Welfare benefits will not be reduced in canton Bern after voters threw out a proposal as part of efforts to lower public spending.
Final results showed 52.6% of voters rejecting a plan by the cantonal parliament to reduce payments by between 8% and 30%, according to the Bern state chancelleryexternal link.
A counter-proposal by left-wing groups also failed to win a majority of votes on Sunday.
The result is seen as an upset and could block attempts notably by right-wing and centre-right parties in other regions to cut welfare benefits. The authorities expected to save between CHF8 and CHF19 million ($8-$19 million) annually.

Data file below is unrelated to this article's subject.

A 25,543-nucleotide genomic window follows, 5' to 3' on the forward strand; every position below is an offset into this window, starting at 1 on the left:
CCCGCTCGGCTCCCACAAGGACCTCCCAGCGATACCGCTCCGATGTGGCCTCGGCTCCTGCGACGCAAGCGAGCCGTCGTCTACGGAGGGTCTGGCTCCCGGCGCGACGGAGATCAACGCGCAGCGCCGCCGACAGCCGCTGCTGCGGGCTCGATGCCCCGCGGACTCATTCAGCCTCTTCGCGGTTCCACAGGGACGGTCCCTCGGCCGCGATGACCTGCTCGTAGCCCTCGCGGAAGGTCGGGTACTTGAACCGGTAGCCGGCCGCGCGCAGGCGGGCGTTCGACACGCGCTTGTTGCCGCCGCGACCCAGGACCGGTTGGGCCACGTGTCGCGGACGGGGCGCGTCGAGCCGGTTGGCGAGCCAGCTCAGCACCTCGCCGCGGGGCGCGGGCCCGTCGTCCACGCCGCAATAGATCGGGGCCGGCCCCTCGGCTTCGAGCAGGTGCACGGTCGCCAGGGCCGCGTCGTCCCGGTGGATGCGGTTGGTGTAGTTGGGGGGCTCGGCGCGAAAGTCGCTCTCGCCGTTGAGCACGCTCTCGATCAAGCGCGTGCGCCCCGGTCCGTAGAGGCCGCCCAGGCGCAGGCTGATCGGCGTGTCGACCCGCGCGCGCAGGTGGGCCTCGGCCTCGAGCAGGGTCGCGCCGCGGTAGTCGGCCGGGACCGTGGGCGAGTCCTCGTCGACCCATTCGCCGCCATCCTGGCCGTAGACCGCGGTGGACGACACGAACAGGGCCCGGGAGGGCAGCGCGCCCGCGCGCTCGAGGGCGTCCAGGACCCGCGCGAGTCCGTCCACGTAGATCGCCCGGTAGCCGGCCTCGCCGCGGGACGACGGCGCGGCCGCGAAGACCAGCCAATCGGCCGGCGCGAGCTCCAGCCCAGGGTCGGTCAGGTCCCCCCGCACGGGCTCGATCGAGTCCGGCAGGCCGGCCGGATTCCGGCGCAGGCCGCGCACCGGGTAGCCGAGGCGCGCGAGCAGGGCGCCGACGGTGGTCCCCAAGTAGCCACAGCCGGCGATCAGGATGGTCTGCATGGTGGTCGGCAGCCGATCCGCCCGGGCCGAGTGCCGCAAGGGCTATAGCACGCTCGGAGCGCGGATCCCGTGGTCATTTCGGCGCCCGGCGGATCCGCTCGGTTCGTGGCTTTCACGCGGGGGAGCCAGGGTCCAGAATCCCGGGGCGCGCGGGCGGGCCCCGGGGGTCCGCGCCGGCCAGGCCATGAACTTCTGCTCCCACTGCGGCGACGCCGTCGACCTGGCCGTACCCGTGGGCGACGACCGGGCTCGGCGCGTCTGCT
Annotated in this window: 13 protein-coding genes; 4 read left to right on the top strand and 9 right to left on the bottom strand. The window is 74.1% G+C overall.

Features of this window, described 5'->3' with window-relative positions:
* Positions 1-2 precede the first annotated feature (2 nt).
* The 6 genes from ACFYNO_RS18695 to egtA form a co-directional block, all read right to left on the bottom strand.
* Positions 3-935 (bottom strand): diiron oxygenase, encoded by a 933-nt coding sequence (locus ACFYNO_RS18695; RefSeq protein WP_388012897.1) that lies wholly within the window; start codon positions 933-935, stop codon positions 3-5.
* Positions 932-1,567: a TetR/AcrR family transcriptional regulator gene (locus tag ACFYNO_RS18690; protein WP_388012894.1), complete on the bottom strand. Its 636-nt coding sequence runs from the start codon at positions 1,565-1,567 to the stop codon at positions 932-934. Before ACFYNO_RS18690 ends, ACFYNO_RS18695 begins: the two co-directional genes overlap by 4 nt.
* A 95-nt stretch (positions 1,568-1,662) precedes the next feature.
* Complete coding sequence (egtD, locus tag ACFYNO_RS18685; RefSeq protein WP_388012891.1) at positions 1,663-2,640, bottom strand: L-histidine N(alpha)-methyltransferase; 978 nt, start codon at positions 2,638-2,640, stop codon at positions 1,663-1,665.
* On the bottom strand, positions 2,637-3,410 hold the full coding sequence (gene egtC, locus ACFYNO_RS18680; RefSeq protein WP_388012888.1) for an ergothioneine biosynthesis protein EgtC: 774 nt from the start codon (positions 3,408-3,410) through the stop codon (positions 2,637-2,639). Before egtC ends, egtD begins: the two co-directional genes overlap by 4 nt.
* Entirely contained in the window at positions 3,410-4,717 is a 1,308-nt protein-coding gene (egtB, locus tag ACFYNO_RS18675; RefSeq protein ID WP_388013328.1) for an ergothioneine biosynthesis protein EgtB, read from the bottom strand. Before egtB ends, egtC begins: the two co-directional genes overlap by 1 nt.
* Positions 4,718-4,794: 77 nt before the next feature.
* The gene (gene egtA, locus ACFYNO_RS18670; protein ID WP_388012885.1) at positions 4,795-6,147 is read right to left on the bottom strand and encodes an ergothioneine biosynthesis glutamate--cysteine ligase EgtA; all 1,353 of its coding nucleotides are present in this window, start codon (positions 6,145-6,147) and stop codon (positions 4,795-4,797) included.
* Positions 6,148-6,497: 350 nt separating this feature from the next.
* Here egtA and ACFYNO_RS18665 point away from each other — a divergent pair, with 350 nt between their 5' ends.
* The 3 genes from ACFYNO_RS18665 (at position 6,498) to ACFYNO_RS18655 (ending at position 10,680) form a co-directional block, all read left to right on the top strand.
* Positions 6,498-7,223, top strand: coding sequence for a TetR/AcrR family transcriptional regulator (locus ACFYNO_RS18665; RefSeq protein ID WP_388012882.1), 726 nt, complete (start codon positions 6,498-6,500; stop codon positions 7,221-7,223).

Opponents welcomed the result, saying it showed the “spirit of solidarity” among the population. They argued that long-term unemployed and single parents would be most affected by the planned cuts.
The government member in charge of health and public welfare, Pierre Alain Schnegg, said he would push ahead with reform plans to boost the integration of beneficiaries into the labour market.
Supporters of the cuts said the current system is unfair to low-income earners as they have less money available than people living on welfare.
The proposal would have set the level of the payments below a standard agreed by the country's 26 cantons, most municipalities as well as private organisation to ensure a modest lifestyle.
Canton Bern and its municipalities spent about CHF272 million on welfare in 2017. There were just over 42,700 residents who received financial support from the authorities in a region with an above-average proportion of beneficiaries.